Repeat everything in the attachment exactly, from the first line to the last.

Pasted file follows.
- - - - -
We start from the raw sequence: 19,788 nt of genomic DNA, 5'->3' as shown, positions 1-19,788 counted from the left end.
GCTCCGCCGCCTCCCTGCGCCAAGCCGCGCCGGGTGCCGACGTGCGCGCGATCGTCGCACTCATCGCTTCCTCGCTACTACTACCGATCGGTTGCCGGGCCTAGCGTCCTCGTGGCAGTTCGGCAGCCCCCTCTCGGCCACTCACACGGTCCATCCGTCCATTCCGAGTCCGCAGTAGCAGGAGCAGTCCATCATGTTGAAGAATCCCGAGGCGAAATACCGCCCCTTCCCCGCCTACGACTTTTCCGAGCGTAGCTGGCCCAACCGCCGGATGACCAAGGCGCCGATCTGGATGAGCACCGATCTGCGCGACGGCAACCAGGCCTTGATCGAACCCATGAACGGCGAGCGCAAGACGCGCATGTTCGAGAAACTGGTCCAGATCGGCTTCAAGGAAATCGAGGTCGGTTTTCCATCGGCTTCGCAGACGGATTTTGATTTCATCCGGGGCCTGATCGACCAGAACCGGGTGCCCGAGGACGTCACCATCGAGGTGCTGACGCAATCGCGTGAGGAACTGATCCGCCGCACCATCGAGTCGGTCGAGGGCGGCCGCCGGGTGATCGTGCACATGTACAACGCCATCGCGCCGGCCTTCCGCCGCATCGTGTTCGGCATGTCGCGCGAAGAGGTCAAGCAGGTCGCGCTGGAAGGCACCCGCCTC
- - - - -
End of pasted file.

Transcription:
We start from the raw sequence: 19,788 nt of genomic DNA, 5'->3' as shown, positions 1-19,788 counted from the left end.
GCTCCGCCGCCTCCCTGCGCCAAGCCGCGCCGGGTGCCGACGTGCGCGCGATCGTCGCACTCATCGCTTCCTCGCTACTACTACCGATCGGTTGCCGGGCCTAGCGTCCTCGTGGCAGTTCGGCAGCCCCCTCTCGGCCACTCACACGGTCCATCCGTCCATTCCGAGTCCGCAGTAGCAGGAGCAGTCCATCATGTTGAAGAATCCCGAGGCGAAATACCGCCCCTTCCCCGCCTACGACTTTTCCGAGCGTAGCTGGCCCAACCGCCGGATGACCAAGGCGCCGATCTGGATGAGCACCGATCTGCGCGACGGCAACCAGGCCTTGATCGAACCCATGAACGGCGAGCGCAAGACGCGCATGTTCGAGAAACTGGTCCAGATCGGCTTCAAGGAAATCGAGGTCGGTTTTCCATCGGCTTCGCAGACGGATTTTGATTTCATCCGGGGCCTGATCGACCAGAACCGGGTGCCCGAGGACGTCACCATCGAGGTGCTGACGCAATCGCGTGAGGAACTGATCCGCCGCACCATCGAGTCGGTCGAGGGCGGCCGCCGGGTGATCGTGCACATGTACAACGCCATCGCGCCGGCCTTCCGCCGCATCGTGTTCGGCATGTCGCGCGAAGAGGTCAAGCAGGTCGCGCTGGAAGGCACCCGCCTC